UCL: Dortmund don’t have an Mbappe, and they don’t need one

DORTMUND, Germany — Borussia Dortmund don’t need a star to sparkle.

They don’t have Vinícius Júnior, Harry Kane or Kylian Mbappé — the talismans of this year’s other Champions League semifinalists — but the players they do have, they use effectively. Now, seemingly against the odds, they’re in sight of the final.

A 1-0 win over Paris Saint-Germain in Dortmund on Wednesday means that if BVB can avoid defeat in Paris next week in the second leg, they will be lining up against either Real Madrid or Bayern Munich at Wembley in the Champions League final.

If they get there, they will be underdogs again. But they were against Atletico Madrid in the last round and not many had them qualifying from a group that also included Newcastle United, AC Milan and PSG. Yet here they are, 90 minutes away from earning an unlikely shot at being crowned champions of Europe.

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Mats Hummels was named Man of the Match, and Jadon Sancho was exceptional — but as if to ram home the point about what is powering Borussia Dortmund’s Champions League run, coach Edin Terzic was more interested in praising the collective quality and spirit his players had shown.

“It was a well-deserved win, a good team performance,” he said. “We could have scored more goals, but so could they. That’s why the result is OK from my point of view. We ran a lot, but that’s necessary in a game like this. You have to earn your way to Wembley.

“All we need now is a draw in the second leg, but we also want to win next week. We have a small lead and a good opportunity.”

While PSG have collected star after star under the deep-pocketed ownership of Qatar Sports Investments, Borussia Dortmund have grown used to having their best players stripped away.

Jude Bellingham, Erling Haaland, Robert Lewandowski, Christian Pulisic, Ilkay Gündogan, Manuel Akanji and Pierre-Emerick Aubameyang have all, at different times, gone onto bigger and better things. Ousmane Dembélé is now at PSG via a €135 million move to Barcelona from Dortmund in 2017.

The exit door at Signal Iduna Park has swung open again and again, but it hasn’t stopped Terzic from building a team that, as PSG found out, is greater than the sum of its parts. BVB’s goal here was scored by Niclas Füllkrug, a 31-year-old journeyman striker picked up for €15 million from Werder Bremen in the summer.

The pass that Fullkrug expertly took down and smashed low into the net midway through the first half was delivered by defender Nico Schlotterbeck, signed for €20 million from Freiburg in 2022.

There were impressive performances in midfield from Emre Can, back in Germany after spells at Liverpool and Juventus, and Marcel Sabitzer, deemed not good enough for either Bayern Munich or Manchester United last summer.

Veteran defender Hummels, back at Dortmund after being lured away to Bayern in 2016, was calm and clever in the face of Mbappe’s darting pace and movement. Ian Maatsen, who joined on loan from Chelsea in January following temporary spells in England’s lower leagues with Charlton Athletic, Coventry City and Burnley, was solid at left-back.

Sancho returned in January, too, having been forced out at Manchester United following his public row with manager Erik ten Hag.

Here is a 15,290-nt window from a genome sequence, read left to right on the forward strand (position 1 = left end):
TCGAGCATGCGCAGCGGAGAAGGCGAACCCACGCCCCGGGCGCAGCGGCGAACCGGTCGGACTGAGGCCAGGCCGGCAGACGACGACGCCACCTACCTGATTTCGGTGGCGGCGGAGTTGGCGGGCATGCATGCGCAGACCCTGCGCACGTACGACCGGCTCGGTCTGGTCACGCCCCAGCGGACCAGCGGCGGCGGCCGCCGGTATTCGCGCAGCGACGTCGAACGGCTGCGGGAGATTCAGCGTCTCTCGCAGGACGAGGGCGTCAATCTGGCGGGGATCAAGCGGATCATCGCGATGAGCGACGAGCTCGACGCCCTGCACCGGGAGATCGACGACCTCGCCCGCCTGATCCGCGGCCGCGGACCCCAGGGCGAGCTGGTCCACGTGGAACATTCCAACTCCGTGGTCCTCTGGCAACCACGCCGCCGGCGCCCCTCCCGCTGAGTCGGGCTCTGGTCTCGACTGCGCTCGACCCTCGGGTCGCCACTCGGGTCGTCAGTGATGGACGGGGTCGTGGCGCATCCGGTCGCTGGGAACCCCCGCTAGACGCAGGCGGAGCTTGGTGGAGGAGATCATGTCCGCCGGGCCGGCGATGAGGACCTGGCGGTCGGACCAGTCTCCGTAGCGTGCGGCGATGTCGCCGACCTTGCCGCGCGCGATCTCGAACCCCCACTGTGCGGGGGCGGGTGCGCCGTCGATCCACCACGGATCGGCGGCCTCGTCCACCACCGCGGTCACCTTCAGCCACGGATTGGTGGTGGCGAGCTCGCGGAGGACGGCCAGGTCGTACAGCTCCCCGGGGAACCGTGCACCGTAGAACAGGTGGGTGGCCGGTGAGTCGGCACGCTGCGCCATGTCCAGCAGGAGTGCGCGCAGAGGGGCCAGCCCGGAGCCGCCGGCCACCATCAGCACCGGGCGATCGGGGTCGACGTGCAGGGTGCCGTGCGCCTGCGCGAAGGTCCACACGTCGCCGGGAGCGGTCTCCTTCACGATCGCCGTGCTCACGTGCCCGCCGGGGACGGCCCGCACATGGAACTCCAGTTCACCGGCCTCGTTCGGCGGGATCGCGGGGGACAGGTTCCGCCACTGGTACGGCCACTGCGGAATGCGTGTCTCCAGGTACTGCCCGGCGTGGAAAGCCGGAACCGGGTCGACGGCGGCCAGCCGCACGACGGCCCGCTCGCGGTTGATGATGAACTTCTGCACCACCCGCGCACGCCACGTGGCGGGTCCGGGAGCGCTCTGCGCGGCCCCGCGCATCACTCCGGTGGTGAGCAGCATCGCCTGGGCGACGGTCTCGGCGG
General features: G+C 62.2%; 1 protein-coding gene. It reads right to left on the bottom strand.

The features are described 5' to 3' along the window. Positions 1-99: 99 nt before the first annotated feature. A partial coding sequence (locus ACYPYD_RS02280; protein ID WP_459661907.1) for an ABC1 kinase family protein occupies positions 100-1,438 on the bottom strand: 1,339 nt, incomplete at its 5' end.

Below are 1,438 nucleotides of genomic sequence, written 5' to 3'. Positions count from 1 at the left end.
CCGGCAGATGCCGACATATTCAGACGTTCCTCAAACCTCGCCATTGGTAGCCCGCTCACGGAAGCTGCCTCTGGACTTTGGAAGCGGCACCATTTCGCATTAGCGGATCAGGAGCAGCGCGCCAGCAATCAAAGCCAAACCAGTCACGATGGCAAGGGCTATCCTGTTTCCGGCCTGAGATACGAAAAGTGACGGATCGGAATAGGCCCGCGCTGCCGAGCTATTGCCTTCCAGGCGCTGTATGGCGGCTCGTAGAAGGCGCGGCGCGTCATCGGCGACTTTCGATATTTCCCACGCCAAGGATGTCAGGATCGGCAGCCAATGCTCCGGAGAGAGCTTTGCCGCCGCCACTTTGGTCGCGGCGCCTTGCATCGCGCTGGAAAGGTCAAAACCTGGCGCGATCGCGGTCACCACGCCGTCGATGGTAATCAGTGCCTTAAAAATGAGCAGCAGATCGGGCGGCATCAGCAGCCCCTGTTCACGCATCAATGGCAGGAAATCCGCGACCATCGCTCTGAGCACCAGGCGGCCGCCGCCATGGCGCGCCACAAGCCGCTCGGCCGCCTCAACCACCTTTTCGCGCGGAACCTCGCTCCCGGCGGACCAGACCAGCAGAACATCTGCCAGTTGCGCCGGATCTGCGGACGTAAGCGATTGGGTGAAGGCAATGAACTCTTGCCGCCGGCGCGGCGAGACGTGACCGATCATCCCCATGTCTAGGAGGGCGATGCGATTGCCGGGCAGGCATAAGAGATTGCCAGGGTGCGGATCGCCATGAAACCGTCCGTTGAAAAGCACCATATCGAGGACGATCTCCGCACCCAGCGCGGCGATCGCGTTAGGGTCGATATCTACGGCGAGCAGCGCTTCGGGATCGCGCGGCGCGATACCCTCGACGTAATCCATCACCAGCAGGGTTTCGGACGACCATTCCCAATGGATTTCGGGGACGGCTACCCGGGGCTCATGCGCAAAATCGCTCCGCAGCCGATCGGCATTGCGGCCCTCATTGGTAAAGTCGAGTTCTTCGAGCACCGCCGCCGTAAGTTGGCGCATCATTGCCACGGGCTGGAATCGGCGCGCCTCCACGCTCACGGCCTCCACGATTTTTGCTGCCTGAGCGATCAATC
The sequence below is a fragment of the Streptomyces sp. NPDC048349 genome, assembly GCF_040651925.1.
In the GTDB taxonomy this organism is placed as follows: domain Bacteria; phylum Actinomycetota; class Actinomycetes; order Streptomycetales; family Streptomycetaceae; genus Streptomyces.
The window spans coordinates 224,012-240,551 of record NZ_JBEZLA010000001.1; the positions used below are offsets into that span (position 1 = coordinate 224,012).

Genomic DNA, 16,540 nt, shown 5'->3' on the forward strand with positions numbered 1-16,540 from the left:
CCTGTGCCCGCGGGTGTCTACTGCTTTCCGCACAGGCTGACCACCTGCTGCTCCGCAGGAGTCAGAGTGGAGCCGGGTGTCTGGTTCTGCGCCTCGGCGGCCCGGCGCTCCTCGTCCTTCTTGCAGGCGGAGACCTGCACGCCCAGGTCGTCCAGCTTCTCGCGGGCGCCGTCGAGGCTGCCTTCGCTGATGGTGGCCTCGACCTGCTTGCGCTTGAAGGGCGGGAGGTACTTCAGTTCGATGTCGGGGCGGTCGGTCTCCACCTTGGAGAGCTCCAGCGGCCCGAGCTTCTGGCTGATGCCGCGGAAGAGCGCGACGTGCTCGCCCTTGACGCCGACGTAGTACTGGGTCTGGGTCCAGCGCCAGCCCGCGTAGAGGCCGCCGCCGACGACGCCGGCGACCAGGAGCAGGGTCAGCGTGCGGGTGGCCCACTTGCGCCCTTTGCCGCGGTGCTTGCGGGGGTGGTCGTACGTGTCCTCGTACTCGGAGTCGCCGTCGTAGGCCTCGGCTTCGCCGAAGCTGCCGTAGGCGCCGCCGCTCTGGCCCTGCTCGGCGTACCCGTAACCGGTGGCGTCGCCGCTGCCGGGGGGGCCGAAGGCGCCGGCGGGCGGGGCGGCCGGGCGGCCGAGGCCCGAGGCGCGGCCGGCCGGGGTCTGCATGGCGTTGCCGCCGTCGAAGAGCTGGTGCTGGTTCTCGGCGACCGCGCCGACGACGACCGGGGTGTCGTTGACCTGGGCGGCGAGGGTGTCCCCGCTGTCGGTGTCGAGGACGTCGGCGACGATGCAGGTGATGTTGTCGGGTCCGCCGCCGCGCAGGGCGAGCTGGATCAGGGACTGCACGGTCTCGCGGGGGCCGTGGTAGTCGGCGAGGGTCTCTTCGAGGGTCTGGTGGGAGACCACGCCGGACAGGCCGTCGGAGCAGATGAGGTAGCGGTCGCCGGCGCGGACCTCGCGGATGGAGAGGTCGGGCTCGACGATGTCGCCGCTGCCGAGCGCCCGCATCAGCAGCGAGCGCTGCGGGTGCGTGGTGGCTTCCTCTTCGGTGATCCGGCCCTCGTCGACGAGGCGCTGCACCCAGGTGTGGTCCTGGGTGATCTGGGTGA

What must Ten Hag be thinking after watching the winger terrorise PSG with 12 successful take-ons — the most in a Champions League semifinal since Lionel Messi in 2008. Had Fullkrug taken a golden opportunity in the second half after Sancho had danced his way to the byline and cut the ball back, then Dortmund would be heading to France with an even greater advantage.

PSG also had their moments and twice hit the inside of the post through Mbappe and then Achraf Hakimi. Mbappe had a quiet night, but he was still able to make the 88,000 feverish home fans hold their breath whenever he collected the ball anywhere near goal.

At the final whistle, the Dortmund players clapped and danced in front of the “Yellow Wall,” which started making a deafening noise more than an hour before kick-off and didn’t stop.

Every PSG touch was greeted with ear-spitting whistles and every tackle and pass from a player in yellow was met with a roar of approval loud enough to make it feel like the stadium was shaking in its foundations. When the result was finally confirmed after four minutes of stoppage time, the roof nearly lifted off into the spring sky.

It’s perhaps no surprise that Dortmund haven’t lost any of their last 11 home Champions League matches, a run only bettered by Manchester City, Bayern Munich and Real Madrid.

“Everybody knew that this wasn’t going to be easy, this is the semifinal of the Champions League,” said PSG coach Luis Enrique. “We must recognise that this is an exceptional stadium, with fans who know how to support their team. The dressing room is a bit down, especially after hitting the post twice. That’s football. Sometimes it’s wonderful, and then other times, that’s how it goes.”

PSG turned around a first leg deficit against Barcelona in the last round and beat Dortmund 2-0 at home in the group stage in September.

It will be enough to give Enrique hope that a place in the final is still up for grabs and with Mbappe anything is possible. But Dortmund’s team full of players overlooked and under-appreciated have put themselves in pole position. Win or draw in Paris and their underdog story leads all the way to Wembley.